The Impact of Stress on Your Mood

It doesn’t take long for chronic stress to start negatively impacting your mood[7]. The longer you suffer from this, the more depressed or anxious you may become.

Chronic anxiety and depression then become demotivating. You don’t “feel” like going grocery shopping for healthy foods, or like preparing a healthy meal once you bring those foods home. You don’t feel up to putting in that workout, even though you know full well that you’ll feel better once you do it. As the cycle continues, you may become increasingly less likely to commit to the activities that will help you take care of yourself–and as a result, stress may increase, since you’re fueling the same vicious cycle.


As you become increasingly stressed, you may also struggle to fall asleep. Healthy stress, one that you need when you are in danger, keeps you alert and moving. Chronic stress, however, can leave you unable to fall asleep at night or wind down — and that lack of sleep can, in turn, leave you struggling to lose weight.  When your sleep is short, you gain weight.  Studies show that just one week of sleeping only 4-5 hours a night makes you eat 300 more calories a day.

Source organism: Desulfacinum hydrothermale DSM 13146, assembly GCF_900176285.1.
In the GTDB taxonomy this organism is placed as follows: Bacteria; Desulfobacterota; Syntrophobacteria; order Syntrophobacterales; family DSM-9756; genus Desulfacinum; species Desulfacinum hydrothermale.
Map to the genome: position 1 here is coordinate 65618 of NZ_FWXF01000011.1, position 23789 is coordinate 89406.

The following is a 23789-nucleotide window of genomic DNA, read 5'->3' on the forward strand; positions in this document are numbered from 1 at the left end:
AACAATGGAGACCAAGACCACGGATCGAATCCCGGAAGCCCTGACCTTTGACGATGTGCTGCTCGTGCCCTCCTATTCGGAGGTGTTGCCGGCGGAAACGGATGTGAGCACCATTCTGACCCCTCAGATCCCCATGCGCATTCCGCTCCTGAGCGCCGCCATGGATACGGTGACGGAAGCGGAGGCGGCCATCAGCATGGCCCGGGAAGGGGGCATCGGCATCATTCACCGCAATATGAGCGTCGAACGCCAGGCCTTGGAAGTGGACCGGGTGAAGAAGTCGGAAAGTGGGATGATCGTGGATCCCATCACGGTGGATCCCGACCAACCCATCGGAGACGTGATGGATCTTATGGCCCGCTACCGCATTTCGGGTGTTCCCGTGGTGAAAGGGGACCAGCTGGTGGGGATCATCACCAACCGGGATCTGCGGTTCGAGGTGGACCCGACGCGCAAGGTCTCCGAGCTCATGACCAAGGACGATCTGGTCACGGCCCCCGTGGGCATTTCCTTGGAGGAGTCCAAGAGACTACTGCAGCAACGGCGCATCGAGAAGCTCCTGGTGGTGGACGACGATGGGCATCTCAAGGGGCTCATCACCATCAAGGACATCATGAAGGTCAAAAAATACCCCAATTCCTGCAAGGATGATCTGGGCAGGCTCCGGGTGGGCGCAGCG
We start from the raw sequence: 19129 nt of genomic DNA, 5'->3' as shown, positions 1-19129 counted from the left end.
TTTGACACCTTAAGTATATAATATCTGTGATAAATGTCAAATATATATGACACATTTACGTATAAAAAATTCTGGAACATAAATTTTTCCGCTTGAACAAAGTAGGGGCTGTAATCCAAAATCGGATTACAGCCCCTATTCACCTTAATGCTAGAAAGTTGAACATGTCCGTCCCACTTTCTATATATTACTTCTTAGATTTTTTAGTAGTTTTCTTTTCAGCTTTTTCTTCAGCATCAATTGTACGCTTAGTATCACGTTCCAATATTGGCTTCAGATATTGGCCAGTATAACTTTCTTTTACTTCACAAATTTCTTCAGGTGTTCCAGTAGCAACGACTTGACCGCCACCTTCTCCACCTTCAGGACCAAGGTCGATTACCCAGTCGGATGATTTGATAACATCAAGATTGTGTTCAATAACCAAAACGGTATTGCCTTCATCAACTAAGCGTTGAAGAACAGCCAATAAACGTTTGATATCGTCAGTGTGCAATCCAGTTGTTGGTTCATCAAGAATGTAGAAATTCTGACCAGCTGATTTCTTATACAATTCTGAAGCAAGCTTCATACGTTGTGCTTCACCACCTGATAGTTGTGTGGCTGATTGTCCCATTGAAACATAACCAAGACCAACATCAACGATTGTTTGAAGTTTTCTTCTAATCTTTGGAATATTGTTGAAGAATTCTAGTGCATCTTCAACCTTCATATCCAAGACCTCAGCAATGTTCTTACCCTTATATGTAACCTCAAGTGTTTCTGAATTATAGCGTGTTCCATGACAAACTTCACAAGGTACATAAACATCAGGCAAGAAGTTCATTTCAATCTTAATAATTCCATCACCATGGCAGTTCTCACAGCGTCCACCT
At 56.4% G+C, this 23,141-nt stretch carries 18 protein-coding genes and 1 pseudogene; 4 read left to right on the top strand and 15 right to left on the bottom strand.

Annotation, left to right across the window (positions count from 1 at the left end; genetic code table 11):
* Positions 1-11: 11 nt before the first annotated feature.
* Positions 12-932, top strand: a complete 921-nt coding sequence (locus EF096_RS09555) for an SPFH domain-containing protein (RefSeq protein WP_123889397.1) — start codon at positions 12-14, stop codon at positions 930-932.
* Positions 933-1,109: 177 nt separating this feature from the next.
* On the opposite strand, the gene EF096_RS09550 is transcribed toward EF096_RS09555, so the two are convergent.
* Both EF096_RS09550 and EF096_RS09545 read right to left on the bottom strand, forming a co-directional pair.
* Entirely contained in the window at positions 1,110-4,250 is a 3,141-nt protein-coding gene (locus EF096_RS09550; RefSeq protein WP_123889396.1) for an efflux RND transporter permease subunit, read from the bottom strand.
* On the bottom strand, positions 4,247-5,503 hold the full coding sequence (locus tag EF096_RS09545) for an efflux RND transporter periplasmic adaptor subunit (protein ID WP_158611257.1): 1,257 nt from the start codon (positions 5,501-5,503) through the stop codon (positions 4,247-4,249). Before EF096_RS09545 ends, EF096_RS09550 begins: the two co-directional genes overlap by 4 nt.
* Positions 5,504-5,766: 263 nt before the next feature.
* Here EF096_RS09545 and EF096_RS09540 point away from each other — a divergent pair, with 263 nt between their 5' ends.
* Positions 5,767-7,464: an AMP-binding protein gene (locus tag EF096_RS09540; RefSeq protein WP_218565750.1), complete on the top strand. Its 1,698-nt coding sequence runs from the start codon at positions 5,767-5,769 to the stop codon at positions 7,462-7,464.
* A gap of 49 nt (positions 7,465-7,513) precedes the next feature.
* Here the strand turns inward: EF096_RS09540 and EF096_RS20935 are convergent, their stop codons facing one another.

What Can You Do About It?

You’ve got a great understanding of what stress can do to your ability to lose weight, but what are you supposed to do about it, anyway? When you’re stuck in the middle of that cycle, regulating it may feel incredibly difficult. Fortunately, there are ways you can regulate your stress levels and make weight loss a little easier.

Tip #1: Remove Things From Your Schedule
When you have too much going on — especially things that you don’t want to do–it can unnecessarily increase your stress levels and leave you struggling to keep up–and struggling to lose weight.

Tip #2: Seek out Support and Help
Delegate tasks to someone else, rather than feeling as though you have to do it all yourself. Ask for support and help. When you notice your stress levels increasing, talk to your employer about reducing the workload or extending your deadlines so that you have more time to meet your goals. These simple steps can often make it much easier to decrease it, giving you more energy to make other positive changes in your life.